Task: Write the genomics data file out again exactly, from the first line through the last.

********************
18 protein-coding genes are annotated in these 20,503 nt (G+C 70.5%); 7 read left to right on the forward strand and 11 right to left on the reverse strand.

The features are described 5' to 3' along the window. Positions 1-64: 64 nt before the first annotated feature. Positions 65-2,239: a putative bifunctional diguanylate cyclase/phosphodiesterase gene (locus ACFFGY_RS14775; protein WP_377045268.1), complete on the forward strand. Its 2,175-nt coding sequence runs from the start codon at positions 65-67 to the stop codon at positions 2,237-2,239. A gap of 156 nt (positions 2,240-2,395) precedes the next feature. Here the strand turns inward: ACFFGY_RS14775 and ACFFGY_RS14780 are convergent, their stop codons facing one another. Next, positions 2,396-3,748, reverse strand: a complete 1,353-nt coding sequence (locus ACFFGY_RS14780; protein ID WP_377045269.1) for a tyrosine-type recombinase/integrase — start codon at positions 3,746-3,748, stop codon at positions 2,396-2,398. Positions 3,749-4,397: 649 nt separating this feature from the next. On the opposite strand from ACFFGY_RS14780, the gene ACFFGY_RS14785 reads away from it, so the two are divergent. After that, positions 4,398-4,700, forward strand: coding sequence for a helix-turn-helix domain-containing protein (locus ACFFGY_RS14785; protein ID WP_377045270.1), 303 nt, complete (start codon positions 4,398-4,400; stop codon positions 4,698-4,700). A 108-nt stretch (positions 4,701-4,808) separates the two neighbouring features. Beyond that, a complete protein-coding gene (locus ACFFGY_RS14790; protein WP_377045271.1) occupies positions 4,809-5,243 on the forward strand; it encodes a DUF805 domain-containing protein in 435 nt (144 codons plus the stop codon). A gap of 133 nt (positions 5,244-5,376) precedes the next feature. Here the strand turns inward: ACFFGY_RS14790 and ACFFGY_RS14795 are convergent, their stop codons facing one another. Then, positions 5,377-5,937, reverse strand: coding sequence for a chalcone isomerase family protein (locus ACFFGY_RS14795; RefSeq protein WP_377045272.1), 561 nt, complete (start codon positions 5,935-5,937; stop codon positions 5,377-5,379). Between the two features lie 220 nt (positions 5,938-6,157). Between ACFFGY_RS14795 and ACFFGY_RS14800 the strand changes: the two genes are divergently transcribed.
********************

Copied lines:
18 protein-coding genes are annotated in these 20,503 nt (G+C 70.5%); 7 read left to right on the forward strand and 11 right to left on the reverse strand.

The features are described 5' to 3' along the window. Positions 1-64: 64 nt before the first annotated feature. Positions 65-2,239: a putative bifunctional diguanylate cyclase/phosphodiesterase gene (locus ACFFGY_RS14775; protein WP_377045268.1), complete on the forward strand. Its 2,175-nt coding sequence runs from the start codon at positions 65-67 to the stop codon at positions 2,237-2,239. A gap of 156 nt (positions 2,240-2,395) precedes the next feature. Here the strand turns inward: ACFFGY_RS14775 and ACFFGY_RS14780 are convergent, their stop codons facing one another. Next, positions 2,396-3,748, reverse strand: a complete 1,353-nt coding sequence (locus ACFFGY_RS14780; protein ID WP_377045269.1) for a tyrosine-type recombinase/integrase — start codon at positions 3,746-3,748, stop codon at positions 2,396-2,398. Positions 3,749-4,397: 649 nt separating this feature from the next. On the opposite strand from ACFFGY_RS14780, the gene ACFFGY_RS14785 reads away from it, so the two are divergent. After that, positions 4,398-4,700, forward strand: coding sequence for a helix-turn-helix domain-containing protein (locus ACFFGY_RS14785; protein ID WP_377045270.1), 303 nt, complete (start codon positions 4,398-4,400; stop codon positions 4,698-4,700). A 108-nt stretch (positions 4,701-4,808) separates the two neighbouring features. Beyond that, a complete protein-coding gene (locus ACFFGY_RS14790; protein WP_377045271.1) occupies positions 4,809-5,243 on the forward strand; it encodes a DUF805 domain-containing protein in 435 nt (144 codons plus the stop codon). A gap of 133 nt (positions 5,244-5,376) precedes the next feature. Here the strand turns inward: ACFFGY_RS14790 and ACFFGY_RS14795 are convergent, their stop codons facing one another. Then, positions 5,377-5,937, reverse strand: coding sequence for a chalcone isomerase family protein (locus ACFFGY_RS14795; RefSeq protein WP_377045272.1), 561 nt, complete (start codon positions 5,935-5,937; stop codon positions 5,377-5,379). Between the two features lie 220 nt (positions 5,938-6,157). Between ACFFGY_RS14795 and ACFFGY_RS14800 the strand changes: the two genes are divergently transcribed.